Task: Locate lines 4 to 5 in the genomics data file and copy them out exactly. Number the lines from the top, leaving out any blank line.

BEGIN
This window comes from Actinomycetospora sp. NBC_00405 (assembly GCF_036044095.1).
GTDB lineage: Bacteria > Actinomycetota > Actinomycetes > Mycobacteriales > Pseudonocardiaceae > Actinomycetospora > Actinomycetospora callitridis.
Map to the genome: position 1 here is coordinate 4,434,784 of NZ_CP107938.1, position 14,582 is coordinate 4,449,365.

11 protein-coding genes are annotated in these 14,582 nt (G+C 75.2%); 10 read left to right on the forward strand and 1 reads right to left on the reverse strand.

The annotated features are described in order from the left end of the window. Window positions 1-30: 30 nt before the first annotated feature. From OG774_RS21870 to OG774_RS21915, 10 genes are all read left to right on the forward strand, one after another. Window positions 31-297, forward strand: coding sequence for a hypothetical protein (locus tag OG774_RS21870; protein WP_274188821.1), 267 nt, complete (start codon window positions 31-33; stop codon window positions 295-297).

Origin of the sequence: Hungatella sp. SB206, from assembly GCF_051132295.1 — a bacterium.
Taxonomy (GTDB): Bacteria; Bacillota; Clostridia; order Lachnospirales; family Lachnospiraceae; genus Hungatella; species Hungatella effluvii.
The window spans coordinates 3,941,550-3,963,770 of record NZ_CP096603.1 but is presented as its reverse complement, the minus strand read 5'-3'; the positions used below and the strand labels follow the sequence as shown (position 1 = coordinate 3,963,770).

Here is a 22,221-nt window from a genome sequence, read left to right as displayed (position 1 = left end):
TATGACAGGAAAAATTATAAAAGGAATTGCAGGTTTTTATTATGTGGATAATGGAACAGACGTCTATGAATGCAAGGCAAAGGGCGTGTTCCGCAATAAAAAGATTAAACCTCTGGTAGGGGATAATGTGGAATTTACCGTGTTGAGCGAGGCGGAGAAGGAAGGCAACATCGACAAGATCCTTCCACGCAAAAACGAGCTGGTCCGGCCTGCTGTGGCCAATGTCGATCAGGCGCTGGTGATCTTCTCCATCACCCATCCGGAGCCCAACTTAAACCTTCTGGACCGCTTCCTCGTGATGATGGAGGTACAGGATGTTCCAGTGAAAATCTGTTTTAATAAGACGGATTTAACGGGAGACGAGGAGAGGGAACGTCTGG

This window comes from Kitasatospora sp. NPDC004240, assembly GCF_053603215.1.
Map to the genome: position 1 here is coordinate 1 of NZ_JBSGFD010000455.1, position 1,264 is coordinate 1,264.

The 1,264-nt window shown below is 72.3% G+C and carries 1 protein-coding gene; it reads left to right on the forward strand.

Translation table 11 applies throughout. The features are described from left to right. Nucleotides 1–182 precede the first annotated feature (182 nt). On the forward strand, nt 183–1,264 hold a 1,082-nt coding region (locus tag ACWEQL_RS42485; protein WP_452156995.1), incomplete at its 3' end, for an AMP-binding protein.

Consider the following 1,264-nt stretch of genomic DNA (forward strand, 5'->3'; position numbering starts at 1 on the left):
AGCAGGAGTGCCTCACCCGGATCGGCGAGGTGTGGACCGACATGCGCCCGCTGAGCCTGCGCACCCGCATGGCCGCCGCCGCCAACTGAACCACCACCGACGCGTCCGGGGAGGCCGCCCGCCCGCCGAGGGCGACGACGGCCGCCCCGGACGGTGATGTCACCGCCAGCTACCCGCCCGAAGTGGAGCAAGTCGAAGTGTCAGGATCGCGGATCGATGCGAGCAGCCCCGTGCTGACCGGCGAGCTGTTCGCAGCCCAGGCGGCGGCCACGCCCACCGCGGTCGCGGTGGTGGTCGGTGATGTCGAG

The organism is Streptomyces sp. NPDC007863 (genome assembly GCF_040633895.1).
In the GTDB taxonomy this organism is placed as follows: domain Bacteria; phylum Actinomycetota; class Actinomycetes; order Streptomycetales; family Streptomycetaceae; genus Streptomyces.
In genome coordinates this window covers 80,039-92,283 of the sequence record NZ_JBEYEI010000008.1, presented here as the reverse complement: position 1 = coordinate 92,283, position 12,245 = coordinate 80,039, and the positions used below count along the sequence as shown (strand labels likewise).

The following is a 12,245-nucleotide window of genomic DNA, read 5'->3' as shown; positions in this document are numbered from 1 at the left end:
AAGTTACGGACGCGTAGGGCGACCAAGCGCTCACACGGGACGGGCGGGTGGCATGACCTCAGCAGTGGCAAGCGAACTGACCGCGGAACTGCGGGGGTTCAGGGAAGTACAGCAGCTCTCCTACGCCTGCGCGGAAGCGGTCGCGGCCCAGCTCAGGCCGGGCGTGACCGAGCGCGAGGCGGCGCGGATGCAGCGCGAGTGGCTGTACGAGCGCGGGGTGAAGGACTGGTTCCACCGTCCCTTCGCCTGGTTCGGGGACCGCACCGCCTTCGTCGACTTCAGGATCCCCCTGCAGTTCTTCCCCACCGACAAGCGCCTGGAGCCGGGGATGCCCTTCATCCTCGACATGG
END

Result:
11 protein-coding genes are annotated in these 14,582 nt (G+C 75.2%); 10 read left to right on the forward strand and 1 reads right to left on the reverse strand.

The annotated features are described in order from the left end of the window. Window positions 1-30: 30 nt before the first annotated feature. From OG774_RS21870 to OG774_RS21915, 10 genes are all read left to right on the forward strand, one after another. Window positions 31-297, forward strand: coding sequence for a hypothetical protein (locus tag OG774_RS21870; protein WP_274188821.1), 267 nt, complete (start codon window positions 31-33; stop codon window positions 295-297).